Montecarlo rises on a hilly area, between the Valdinievole and the plane of Lucca; it is a "young" town: in fact its origins coincide with the realization of the fortress (XIV century).
It was founded in 1333 by the future Emperor Carlo IV of Boemia, who transformed the stronghold into one of his strategic bases during the battles between the most important Tuscan cities in the XIV century. It was built for the ihabitants of Vivinaia, town destroyed by Florence in 1331.
The Collegiata church of Sant’Andrea was realised together with the fortress between 1332 and 1334, with the same name of the church of Vivinaia, taking also its font. The planning of the Collegiata in its original architecture met the needs of Montecarlo, a fortified village that had been raised for purely military purposes. Therefore, the lower and original part of the façade was quite low.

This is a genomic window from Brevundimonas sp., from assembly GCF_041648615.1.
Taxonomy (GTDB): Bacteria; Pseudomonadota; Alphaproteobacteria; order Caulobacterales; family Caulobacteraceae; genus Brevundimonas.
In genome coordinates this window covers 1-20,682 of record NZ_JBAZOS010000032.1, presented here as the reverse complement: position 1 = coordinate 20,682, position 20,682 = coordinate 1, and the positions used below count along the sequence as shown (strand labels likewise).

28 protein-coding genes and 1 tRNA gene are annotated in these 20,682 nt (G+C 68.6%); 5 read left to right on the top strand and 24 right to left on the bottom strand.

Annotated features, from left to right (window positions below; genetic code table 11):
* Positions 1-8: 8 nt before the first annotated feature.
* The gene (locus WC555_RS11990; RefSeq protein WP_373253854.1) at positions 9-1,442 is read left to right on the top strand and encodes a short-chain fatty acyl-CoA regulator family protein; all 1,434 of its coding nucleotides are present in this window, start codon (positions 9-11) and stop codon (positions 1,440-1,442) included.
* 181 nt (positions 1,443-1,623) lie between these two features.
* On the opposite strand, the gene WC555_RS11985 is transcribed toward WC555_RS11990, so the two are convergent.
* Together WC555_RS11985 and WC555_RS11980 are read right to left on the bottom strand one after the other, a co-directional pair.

Since the Collegiata was the tallest building in the village, an edict was issued and forbade any citizen to climb its roof, from where it would have been possible to spy the interior of the castle. For the same reasons, the church's bell tower had been carried out in such a way that its height did not exceed the roof. It was raised to its definitive height in 1903.
The Pieve of San Piero, already mentioned in a document dated 846, exercised its jurisdition for many years on Vivinaia, before, and Montecarlo, later. It eas built on an ancient early-Christian church, whose remains are still visible, despite the construction in serena stone in the XII century.